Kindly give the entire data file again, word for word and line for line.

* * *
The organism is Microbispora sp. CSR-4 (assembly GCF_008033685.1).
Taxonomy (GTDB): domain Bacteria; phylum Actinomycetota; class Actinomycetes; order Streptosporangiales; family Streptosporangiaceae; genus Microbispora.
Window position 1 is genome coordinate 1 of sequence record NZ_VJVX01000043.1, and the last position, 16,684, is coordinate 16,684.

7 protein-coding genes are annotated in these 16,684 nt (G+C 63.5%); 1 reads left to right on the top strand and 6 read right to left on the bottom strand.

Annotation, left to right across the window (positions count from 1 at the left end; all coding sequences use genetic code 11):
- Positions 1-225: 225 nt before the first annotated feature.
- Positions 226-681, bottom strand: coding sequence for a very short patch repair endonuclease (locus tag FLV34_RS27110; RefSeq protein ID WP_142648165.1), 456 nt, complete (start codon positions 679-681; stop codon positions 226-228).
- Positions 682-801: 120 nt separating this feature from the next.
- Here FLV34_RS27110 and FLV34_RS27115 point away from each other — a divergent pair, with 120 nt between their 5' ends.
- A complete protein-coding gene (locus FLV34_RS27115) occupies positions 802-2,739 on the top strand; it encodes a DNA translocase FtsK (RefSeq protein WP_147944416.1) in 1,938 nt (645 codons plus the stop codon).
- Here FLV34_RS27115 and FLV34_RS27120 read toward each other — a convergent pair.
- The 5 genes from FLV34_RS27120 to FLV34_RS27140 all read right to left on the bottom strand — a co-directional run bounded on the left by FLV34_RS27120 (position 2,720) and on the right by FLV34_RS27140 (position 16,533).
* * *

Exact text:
The organism is Microbispora sp. CSR-4 (assembly GCF_008033685.1).
Taxonomy (GTDB): domain Bacteria; phylum Actinomycetota; class Actinomycetes; order Streptosporangiales; family Streptosporangiaceae; genus Microbispora.
Window position 1 is genome coordinate 1 of sequence record NZ_VJVX01000043.1, and the last position, 16,684, is coordinate 16,684.

7 protein-coding genes are annotated in these 16,684 nt (G+C 63.5%); 1 reads left to right on the top strand and 6 read right to left on the bottom strand.

Annotation, left to right across the window (positions count from 1 at the left end; all coding sequences use genetic code 11):
- Positions 1-225: 225 nt before the first annotated feature.
- Positions 226-681, bottom strand: coding sequence for a very short patch repair endonuclease (locus tag FLV34_RS27110; RefSeq protein ID WP_142648165.1), 456 nt, complete (start codon positions 679-681; stop codon positions 226-228).
- Positions 682-801: 120 nt separating this feature from the next.
- Here FLV34_RS27110 and FLV34_RS27115 point away from each other — a divergent pair, with 120 nt between their 5' ends.
- A complete protein-coding gene (locus FLV34_RS27115) occupies positions 802-2,739 on the top strand; it encodes a DNA translocase FtsK (RefSeq protein WP_147944416.1) in 1,938 nt (645 codons plus the stop codon).
- Here FLV34_RS27115 and FLV34_RS27120 read toward each other — a convergent pair.
- The 5 genes from FLV34_RS27120 to FLV34_RS27140 all read right to left on the bottom strand — a co-directional run bounded on the left by FLV34_RS27120 (position 2,720) and on the right by FLV34_RS27140 (position 16,533).